• Rising atmospheric [CO2] has a direct effect on crop carbon uptake and water use, and these direct effects feed forward to alter economic yield.
• Major C3 grain crops show an approximate 13% increase in seed yield at ~550 ppm, the [CO2] expected for 2050. However, C4 crops do not show a significant yield increase at elevated [CO2] under conditions of adequate water supply.
• Growth at elevated [CO2] decreases grain protein and mineral content, which has significant implications for animal and human nutrition.
• Current tropospheric [O3] causes significant losses of potential crop yields ($14-26 billion), and it is likely that [O3] will rise and be a greater problem in the future.
• Our ability to accurately model future food supply depends critically on understanding crop responses to elevated [CO2], and the interaction with other climate change factors, including rising [O3], temperature and drought stress.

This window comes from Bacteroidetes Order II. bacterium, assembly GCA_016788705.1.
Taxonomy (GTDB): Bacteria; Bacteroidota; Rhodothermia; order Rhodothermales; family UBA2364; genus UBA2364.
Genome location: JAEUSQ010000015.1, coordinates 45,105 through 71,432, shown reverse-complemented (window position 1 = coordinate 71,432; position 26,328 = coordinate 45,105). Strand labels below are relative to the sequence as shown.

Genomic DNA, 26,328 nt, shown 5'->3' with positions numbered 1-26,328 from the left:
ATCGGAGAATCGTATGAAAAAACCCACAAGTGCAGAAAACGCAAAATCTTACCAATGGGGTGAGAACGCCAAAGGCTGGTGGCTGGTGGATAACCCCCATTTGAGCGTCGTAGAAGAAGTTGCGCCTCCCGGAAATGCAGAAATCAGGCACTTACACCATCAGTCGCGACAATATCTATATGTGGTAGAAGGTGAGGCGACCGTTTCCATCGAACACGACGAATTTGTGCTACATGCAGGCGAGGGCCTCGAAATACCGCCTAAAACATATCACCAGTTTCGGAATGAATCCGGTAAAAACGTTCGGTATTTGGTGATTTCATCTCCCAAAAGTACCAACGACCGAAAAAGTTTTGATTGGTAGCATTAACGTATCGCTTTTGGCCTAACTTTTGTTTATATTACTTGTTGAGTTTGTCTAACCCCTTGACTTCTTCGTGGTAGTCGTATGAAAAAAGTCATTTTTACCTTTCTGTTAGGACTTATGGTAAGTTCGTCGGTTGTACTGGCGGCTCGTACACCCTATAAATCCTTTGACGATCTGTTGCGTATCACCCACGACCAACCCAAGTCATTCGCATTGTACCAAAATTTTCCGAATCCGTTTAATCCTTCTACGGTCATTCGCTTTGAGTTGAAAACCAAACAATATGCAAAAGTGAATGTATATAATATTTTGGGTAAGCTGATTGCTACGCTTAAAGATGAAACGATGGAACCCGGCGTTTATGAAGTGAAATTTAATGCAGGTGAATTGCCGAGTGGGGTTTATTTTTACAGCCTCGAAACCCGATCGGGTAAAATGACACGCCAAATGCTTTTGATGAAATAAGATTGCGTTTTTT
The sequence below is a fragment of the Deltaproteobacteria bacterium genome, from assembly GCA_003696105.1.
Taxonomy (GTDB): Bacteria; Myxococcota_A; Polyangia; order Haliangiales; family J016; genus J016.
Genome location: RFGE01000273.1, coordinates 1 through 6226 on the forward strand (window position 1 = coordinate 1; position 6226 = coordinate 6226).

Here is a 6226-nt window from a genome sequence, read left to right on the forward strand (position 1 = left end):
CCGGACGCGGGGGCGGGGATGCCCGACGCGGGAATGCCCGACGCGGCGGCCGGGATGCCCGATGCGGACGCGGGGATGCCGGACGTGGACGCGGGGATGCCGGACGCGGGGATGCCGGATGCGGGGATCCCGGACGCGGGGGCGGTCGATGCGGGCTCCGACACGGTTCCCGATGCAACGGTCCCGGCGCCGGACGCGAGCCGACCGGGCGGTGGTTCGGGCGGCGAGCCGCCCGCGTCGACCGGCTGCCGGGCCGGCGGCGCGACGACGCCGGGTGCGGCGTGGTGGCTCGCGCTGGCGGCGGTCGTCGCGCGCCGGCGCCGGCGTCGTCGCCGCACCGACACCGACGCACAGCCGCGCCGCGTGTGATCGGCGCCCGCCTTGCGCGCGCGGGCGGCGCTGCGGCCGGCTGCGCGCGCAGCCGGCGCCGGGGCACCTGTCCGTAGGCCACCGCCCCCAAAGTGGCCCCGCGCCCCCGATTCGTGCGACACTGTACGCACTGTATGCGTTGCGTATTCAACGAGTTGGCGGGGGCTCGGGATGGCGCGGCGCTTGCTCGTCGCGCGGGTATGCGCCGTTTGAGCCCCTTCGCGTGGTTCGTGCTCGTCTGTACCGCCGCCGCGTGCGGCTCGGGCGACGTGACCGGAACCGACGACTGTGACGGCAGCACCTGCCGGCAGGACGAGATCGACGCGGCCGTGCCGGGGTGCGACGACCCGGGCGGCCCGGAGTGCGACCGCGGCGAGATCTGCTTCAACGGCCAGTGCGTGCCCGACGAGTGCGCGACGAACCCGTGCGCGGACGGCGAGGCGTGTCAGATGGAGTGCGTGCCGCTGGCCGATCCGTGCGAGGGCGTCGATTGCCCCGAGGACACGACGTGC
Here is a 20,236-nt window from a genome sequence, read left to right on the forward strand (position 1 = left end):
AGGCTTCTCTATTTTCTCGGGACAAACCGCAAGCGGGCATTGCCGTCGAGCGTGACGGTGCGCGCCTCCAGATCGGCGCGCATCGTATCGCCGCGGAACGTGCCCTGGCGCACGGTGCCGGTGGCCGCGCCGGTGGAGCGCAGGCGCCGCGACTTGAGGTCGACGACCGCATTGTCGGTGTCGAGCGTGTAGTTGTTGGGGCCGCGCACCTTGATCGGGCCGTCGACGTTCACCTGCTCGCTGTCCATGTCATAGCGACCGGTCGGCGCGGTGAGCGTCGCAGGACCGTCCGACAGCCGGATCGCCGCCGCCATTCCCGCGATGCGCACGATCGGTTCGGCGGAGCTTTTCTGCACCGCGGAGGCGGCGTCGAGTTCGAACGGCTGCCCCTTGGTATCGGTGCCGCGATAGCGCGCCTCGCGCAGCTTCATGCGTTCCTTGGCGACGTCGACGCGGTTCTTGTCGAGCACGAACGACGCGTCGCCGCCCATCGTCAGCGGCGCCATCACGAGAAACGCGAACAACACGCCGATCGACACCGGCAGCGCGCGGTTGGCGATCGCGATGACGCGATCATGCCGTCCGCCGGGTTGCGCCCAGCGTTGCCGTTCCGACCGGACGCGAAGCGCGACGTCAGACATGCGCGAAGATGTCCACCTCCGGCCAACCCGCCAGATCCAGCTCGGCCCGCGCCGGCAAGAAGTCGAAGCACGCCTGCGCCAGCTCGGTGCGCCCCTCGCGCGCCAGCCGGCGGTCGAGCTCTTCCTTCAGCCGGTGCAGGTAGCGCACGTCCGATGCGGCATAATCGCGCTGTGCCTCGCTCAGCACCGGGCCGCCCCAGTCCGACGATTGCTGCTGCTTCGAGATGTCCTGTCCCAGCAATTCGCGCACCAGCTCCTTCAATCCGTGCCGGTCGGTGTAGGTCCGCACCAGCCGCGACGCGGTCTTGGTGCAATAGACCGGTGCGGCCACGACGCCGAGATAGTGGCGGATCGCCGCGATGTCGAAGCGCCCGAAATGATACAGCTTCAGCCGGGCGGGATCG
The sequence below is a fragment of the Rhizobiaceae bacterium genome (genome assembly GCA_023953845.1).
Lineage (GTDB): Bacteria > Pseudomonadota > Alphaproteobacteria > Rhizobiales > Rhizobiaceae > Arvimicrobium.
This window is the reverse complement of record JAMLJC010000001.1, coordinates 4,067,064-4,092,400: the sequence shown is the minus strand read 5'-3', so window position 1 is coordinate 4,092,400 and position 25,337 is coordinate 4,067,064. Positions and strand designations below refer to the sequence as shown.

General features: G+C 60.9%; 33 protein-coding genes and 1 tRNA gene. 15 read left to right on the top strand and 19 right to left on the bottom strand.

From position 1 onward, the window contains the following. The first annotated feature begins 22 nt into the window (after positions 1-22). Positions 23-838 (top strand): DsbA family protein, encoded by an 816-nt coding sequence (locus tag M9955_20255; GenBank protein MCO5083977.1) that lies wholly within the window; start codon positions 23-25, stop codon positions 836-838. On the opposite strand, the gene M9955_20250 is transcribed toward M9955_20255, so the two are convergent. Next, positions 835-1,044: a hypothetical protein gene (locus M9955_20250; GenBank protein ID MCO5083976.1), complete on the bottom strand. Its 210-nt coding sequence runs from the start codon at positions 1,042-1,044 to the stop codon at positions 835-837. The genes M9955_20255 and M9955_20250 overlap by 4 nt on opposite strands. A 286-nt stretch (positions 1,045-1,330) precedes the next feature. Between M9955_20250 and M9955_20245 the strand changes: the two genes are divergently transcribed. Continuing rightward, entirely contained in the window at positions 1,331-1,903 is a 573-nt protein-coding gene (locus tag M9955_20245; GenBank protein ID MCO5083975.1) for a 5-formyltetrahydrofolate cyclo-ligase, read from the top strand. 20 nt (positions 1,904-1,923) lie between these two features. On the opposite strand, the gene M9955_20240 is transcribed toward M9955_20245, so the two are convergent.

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Renewable energy is energy that is generated from sunlight, rain, tides, geothermal heat and wind. These sources are naturally and constantly replenished, which is why they are deemed as renewable. The usage of renewable energy sources is very important when considering the sustainability of the existing energy usage of the world. While there is currently an abundance of non-renewable energy sources, such as nuclear fuels, these energy sources are depleting. In addition to being a non-renewable supply, the non-renewable energy sources release emissions into the air, which has an adverse effect on the environment.